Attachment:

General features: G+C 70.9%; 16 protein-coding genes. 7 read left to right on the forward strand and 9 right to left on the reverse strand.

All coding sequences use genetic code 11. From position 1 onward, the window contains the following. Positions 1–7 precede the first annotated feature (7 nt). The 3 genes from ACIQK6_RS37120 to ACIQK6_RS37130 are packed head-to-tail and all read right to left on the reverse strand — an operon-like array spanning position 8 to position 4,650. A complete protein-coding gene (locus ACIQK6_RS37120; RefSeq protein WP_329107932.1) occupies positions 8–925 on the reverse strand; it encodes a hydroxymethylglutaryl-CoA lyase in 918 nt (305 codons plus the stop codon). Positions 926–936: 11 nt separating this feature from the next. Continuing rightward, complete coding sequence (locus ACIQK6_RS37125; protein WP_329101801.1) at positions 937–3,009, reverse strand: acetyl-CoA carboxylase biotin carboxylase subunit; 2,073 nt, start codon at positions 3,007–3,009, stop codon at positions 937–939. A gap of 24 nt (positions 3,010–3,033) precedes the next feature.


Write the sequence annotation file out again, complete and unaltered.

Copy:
General features: G+C 70.9%; 16 protein-coding genes. 7 read left to right on the forward strand and 9 right to left on the reverse strand.

All coding sequences use genetic code 11. From position 1 onward, the window contains the following. Positions 1–7 precede the first annotated feature (7 nt). The 3 genes from ACIQK6_RS37120 to ACIQK6_RS37130 are packed head-to-tail and all read right to left on the reverse strand — an operon-like array spanning position 8 to position 4,650. A complete protein-coding gene (locus ACIQK6_RS37120; RefSeq protein WP_329107932.1) occupies positions 8–925 on the reverse strand; it encodes a hydroxymethylglutaryl-CoA lyase in 918 nt (305 codons plus the stop codon). Positions 926–936: 11 nt separating this feature from the next. Continuing rightward, complete coding sequence (locus ACIQK6_RS37125; protein WP_329101801.1) at positions 937–3,009, reverse strand: acetyl-CoA carboxylase biotin carboxylase subunit; 2,073 nt, start codon at positions 3,007–3,009, stop codon at positions 937–939. A gap of 24 nt (positions 3,010–3,033) precedes the next feature.